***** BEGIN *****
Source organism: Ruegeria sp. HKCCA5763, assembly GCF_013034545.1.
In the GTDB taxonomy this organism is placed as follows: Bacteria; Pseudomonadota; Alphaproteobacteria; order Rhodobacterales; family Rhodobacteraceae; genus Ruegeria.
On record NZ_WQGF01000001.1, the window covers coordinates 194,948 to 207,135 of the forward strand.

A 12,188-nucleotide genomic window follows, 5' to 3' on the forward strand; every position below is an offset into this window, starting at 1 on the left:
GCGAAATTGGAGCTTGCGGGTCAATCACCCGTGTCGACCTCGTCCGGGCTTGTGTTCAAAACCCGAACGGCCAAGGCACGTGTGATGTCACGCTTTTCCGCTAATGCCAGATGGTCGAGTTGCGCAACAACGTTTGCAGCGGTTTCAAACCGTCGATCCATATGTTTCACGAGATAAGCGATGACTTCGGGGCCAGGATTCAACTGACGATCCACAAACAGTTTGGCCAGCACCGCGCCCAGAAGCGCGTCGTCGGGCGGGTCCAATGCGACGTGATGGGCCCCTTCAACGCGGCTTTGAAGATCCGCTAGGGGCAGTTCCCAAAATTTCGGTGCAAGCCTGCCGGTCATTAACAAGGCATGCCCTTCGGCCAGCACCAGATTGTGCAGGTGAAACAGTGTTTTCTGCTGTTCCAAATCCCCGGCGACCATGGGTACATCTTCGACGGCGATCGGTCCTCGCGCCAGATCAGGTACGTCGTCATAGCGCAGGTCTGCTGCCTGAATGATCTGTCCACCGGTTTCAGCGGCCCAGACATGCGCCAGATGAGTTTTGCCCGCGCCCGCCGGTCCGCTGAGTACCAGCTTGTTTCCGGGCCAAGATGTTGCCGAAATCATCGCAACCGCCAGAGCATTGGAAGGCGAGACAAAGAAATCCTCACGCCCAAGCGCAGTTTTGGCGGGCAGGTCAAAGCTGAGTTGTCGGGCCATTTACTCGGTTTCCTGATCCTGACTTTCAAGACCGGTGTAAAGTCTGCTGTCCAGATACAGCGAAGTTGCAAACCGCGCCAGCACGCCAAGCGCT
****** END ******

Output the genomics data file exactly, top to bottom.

Source organism: Ruegeria sp. HKCCA5763, assembly GCF_013034545.1.
In the GTDB taxonomy this organism is placed as follows: Bacteria; Pseudomonadota; Alphaproteobacteria; order Rhodobacterales; family Rhodobacteraceae; genus Ruegeria.
On record NZ_WQGF01000001.1, the window covers coordinates 194,948 to 207,135 of the forward strand.

A 12,188-nucleotide genomic window follows, 5' to 3' on the forward strand; every position below is an offset into this window, starting at 1 on the left:
GCGAAATTGGAGCTTGCGGGTCAATCACCCGTGTCGACCTCGTCCGGGCTTGTGTTCAAAACCCGAACGGCCAAGGCACGTGTGATGTCACGCTTTTCCGCTAATGCCAGATGGTCGAGTTGCGCAACAACGTTTGCAGCGGTTTCAAACCGTCGATCCATATGTTTCACGAGATAAGCGATGACTTCGGGGCCAGGATTCAACTGACGATCCACAAACAGTTTGGCCAGCACCGCGCCCAGAAGCGCGTCGTCGGGCGGGTCCAATGCGACGTGATGGGCCCCTTCAACGCGGCTTTGAAGATCCGCTAGGGGCAGTTCCCAAAATTTCGGTGCAAGCCTGCCGGTCATTAACAAGGCATGCCCTTCGGCCAGCACCAGATTGTGCAGGTGAAACAGTGTTTTCTGCTGTTCCAAATCCCCGGCGACCATGGGTACATCTTCGACGGCGATCGGTCCTCGCGCCAGATCAGGTACGTCGTCATAGCGCAGGTCTGCTGCCTGAATGATCTGTCCACCGGTTTCAGCGGCCCAGACATGCGCCAGATGAGTTTTGCCCGCGCCCGCCGGTCCGCTGAGTACCAGCTTGTTTCCGGGCCAAGATGTTGCCGAAATCATCGCAACCGCCAGAGCATTGGAAGGCGAGACAAAGAAATCCTCACGCCCAAGCGCAGTTTTGGCGGGCAGGTCAAAGCTGAGTTGTCGGGCCATTTACTCGGTTTCCTGATCCTGACTTTCAAGACCGGTGTAAAGTCTGCTGTCCAGATACAGCGAAGTTGCAAACCGCGCCAGCACGCCAAGCGCT